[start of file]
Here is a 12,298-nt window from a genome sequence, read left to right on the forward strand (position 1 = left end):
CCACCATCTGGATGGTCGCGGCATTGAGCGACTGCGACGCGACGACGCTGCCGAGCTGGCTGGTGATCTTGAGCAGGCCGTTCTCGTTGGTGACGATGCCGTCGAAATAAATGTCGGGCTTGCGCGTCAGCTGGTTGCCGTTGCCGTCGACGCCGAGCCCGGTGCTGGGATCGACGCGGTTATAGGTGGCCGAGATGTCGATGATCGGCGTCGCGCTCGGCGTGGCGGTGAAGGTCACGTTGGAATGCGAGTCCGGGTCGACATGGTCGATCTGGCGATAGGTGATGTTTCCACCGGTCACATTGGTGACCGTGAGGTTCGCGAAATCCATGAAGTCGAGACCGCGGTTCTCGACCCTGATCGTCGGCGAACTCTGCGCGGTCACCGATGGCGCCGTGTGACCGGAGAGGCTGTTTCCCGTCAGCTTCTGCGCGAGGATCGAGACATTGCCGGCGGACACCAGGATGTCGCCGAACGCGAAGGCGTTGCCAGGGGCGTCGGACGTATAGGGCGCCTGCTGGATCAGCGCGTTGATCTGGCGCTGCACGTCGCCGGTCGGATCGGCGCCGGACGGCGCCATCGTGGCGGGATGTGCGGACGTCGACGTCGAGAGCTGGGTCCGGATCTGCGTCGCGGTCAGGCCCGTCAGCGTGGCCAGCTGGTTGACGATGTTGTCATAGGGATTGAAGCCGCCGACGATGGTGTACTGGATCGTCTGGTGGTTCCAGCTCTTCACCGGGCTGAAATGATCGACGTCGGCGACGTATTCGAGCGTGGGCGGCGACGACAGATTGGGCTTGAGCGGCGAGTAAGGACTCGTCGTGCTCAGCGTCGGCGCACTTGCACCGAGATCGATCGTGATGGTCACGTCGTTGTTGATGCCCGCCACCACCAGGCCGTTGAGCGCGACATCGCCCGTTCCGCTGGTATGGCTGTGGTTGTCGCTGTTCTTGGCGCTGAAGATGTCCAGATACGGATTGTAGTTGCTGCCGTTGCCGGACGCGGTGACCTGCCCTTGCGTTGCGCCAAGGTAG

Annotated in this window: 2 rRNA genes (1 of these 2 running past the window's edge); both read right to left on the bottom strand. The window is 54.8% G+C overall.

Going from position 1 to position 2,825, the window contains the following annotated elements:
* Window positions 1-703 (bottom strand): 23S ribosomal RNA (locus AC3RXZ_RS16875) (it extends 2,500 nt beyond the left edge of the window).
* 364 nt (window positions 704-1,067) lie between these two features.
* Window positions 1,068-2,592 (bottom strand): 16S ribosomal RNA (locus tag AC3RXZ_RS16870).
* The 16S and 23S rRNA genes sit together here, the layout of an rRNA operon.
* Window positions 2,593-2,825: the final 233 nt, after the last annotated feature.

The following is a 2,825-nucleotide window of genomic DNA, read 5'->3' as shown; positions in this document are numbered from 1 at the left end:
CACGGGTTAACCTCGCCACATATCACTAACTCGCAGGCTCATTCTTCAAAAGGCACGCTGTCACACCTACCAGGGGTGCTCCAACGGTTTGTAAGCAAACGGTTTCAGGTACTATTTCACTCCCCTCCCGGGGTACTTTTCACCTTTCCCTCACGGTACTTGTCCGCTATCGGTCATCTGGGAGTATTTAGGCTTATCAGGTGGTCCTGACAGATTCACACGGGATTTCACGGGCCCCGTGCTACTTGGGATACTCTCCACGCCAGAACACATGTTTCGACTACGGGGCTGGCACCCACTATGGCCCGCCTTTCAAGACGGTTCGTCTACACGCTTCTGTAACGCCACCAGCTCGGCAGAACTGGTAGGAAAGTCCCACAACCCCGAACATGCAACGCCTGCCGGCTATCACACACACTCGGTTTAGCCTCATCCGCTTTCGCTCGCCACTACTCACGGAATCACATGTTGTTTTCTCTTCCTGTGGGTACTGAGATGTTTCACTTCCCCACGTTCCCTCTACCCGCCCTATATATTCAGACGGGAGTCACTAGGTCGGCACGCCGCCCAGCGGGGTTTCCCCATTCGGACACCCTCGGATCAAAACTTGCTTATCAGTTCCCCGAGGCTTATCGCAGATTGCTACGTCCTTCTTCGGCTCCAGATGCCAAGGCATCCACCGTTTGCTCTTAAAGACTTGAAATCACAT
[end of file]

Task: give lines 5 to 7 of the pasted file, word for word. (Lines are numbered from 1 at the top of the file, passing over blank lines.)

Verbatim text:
* Window positions 1-703 (bottom strand): 23S ribosomal RNA (locus AC3RXZ_RS16875) (it extends 2,500 nt beyond the left edge of the window).
* 364 nt (window positions 704-1,067) lie between these two features.
* Window positions 1,068-2,592 (bottom strand): 16S ribosomal RNA (locus tag AC3RXZ_RS16870).